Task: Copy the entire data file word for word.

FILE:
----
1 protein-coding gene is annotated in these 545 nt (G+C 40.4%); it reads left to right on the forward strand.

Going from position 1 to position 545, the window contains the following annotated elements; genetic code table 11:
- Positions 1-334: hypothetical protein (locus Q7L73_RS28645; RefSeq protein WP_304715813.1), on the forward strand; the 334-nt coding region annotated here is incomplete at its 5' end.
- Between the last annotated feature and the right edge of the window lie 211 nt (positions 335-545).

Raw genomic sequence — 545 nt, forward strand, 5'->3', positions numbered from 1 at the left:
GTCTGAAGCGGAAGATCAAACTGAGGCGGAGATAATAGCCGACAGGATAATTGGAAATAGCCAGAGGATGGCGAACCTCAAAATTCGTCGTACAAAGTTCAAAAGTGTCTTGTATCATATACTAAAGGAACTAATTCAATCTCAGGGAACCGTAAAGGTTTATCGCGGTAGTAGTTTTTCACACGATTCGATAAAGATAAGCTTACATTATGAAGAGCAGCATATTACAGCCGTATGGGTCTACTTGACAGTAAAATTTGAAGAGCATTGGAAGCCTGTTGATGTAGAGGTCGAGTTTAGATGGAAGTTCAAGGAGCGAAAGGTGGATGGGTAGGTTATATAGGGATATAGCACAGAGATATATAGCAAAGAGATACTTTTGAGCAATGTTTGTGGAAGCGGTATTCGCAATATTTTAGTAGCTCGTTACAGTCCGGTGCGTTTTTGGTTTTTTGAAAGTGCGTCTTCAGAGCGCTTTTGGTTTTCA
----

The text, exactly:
1 protein-coding gene is annotated in these 545 nt (G+C 40.4%); it reads left to right on the forward strand.

Going from position 1 to position 545, the window contains the following annotated elements; genetic code table 11:
- Positions 1-334: hypothetical protein (locus Q7L73_RS28645; RefSeq protein WP_304715813.1), on the forward strand; the 334-nt coding region annotated here is incomplete at its 5' end.
- Between the last annotated feature and the right edge of the window lie 211 nt (positions 335-545).

Raw genomic sequence — 545 nt, forward strand, 5'->3', positions numbered from 1 at the left:
GTCTGAAGCGGAAGATCAAACTGAGGCGGAGATAATAGCCGACAGGATAATTGGAAATAGCCAGAGGATGGCGAACCTCAAAATTCGTCGTACAAAGTTCAAAAGTGTCTTGTATCATATACTAAAGGAACTAATTCAATCTCAGGGAACCGTAAAGGTTTATCGCGGTAGTAGTTTTTCACACGATTCGATAAAGATAAGCTTACATTATGAAGAGCAGCATATTACAGCCGTATGGGTCTACTTGACAGTAAAATTTGAAGAGCATTGGAAGCCTGTTGATGTAGAGGTCGAGTTTAGATGGAAGTTCAAGGAGCGAAAGGTGGATGGGTAGGTTATATAGGGATATAGCACAGAGATATATAGCAAAGAGATACTTTTGAGCAATGTTTGTGGAAGCGGTATTCGCAATATTTTAGTAGCTCGTTACAGTCCGGTGCGTTTTTGGTTTTTTGAAAGTGCGTCTTCAGAGCGCTTTTGGTTTTCA